Is There Political Diversity At Denison?

By Paul A. Djupe

Do you ever disagree about politics on campus? If not, you’re missing out. While not nearly the only form of diversity that’s important to experience, it is a consequential one. Politics is where people think through their values and interests and attempt to choose a future for us all. But higher education has a problem – conservatives are seeking a college education less and less for a variety of reasons, including perceptions of bias, lack of worth, and others. But there are other ways to think about political diversity that should be explored to see: Is there political diversity at Denison?

Using recently collected data from over 500 Denison students, the following figure shows ideological diversity on campus. Yes, there are not that many self-identified conservatives (just 10 percent), but there is no majority of any particular identity. Liberals come close with 48 percent, which represents a growth of about 10 percent since October, 2021. There are also more progressives than last year and, for the first time, we asked about a socialist identity, which 16 percent of campus adopts. In other countries, these ideological identity groups might be represented by different political parties. How about in the United States?

Perhaps it’s no surprise that the ideological identities largely collapse onto the two parties, but with a very sizable lean to the Democratic Party. Despite the disagreement between the left and moderate wings of the Democrats, socialists, progressives, and liberals all are heavily Democratic identifiers. Even moderates are majority Democratic. Only the 10 percent of self-identified conservatives and the very few alt-right identifiers are heavily Republican. And that accords with academic work showing the far right movement of the Republican Party, which has little tolerance for RINOs (Republicans in Name Only – an epithet for moderates). But our students also show some signs of ill-fit with the parties, with sizable numbers of others, socialists, moderates, and the alt-right that line up outside the two party system. Put another way, it looks like parties constrain diversity, which is their role in an electoral system like the US’s, but many are pushing against it.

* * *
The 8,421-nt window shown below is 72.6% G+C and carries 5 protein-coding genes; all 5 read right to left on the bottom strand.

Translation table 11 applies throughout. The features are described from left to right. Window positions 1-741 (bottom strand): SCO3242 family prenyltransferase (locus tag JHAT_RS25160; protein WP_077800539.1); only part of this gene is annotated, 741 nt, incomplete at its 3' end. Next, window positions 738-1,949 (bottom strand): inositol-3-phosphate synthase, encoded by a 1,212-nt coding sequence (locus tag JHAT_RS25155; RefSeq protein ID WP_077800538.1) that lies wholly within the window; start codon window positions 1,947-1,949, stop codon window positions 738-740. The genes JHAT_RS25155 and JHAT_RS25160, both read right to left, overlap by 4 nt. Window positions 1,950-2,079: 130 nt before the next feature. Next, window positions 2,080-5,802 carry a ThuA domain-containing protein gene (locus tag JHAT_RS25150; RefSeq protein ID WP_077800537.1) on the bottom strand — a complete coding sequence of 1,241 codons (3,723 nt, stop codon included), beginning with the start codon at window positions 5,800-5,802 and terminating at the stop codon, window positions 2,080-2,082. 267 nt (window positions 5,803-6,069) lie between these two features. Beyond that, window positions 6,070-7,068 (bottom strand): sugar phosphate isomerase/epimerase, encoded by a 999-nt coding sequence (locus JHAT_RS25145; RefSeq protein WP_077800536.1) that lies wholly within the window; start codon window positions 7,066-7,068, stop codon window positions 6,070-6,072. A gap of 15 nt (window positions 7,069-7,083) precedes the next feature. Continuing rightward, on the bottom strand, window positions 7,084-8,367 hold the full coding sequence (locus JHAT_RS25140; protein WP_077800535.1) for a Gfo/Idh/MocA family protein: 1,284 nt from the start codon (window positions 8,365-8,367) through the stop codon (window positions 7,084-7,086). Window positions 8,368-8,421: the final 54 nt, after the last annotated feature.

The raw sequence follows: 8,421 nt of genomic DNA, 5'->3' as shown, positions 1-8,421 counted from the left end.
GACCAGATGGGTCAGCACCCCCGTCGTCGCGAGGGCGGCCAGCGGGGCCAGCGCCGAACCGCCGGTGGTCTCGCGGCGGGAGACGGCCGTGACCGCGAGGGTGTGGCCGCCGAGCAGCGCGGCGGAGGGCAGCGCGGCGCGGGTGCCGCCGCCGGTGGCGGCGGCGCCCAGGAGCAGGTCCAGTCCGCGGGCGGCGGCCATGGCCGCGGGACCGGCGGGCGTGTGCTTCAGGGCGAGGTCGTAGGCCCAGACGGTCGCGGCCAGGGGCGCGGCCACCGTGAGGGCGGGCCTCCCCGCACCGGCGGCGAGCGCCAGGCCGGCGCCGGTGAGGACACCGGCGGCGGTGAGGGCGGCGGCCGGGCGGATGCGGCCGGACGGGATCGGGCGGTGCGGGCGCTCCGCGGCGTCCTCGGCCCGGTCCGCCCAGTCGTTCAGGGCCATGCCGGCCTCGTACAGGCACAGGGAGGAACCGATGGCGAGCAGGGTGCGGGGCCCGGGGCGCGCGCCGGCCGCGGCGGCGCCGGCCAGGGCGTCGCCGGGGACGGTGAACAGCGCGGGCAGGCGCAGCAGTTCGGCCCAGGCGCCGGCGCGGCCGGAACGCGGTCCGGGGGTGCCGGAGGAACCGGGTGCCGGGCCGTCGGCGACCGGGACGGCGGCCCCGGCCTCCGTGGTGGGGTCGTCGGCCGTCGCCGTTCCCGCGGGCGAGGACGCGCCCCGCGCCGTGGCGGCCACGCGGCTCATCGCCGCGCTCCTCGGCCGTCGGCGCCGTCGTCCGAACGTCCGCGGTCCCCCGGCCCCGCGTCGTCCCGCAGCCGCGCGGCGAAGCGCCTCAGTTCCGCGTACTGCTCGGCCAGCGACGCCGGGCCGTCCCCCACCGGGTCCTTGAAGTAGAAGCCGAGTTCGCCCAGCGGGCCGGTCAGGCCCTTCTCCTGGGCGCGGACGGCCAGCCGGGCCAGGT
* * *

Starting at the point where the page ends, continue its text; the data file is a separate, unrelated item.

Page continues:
Though most feel confined to the two party system as the only games in town, we might look for diversity in the evaluations of the president. As 127 just covered (by Alex Lazo), Biden’s approval rating on campus is an anemic 55 percent. Liberals gave him the highest marks, while fewer progressives and socialists approve (though still slim majorities do). Approval drops steadily from there, with a minority of moderates and libertarians approving. There are clearly different views of how the president is handling his job, which is surely a reflection of the political priorities of student ideologues.

We also tried to get at exposure to political diversity through friendship by asking, “Think about the 5 people you are closest to at Denison. How many of them are the following?” One of the options was “Republican.” Republicans constitute about 14 percent of the sample, but Denisonians have an average of 0.9 Republican friends, which is slightly above what we would expect by chance. Of course, that distribution is not remotely even. I’ve switched the metric to be whether the student has at least one Republican friend. That’s nearly unanimous among conservative ideological identifiers, but drops off considerably from there. Only a third of liberals and progressives have a Republican friend, while few socialists do (17%). So, some are finding some exposure to disagreement in this way, assuming they actually talk about politics.

We desperately need citizens who are able to talk across lines of difference. That does not mean you have to agree, but it means listening and looking for opportunities for establishing common ground. Unfortunately, that is becoming far less common as conservatives are sorting out of higher education. At least at Denison, Republican identifiers have cratered, but there are other ways to think about diversity. Among Democrats, there is a lot of ideological diversity with no majority identity. Those folks – liberals, progressives, and socialists – do not nearly always agree on priorities for the nation, who Democratic candidates should be, and more. While this post is not all sunshine and rainbows, it does suggest that there numerous ways to think about and recognize political diversity on campus.

Paul A. Djupe is a local cyclist who runs the Data for Political Research minor. He started onetwentyseven.blog a few years ago in a bid to subsidize collective action. He’s on Twitter and you should be too, along with your president.

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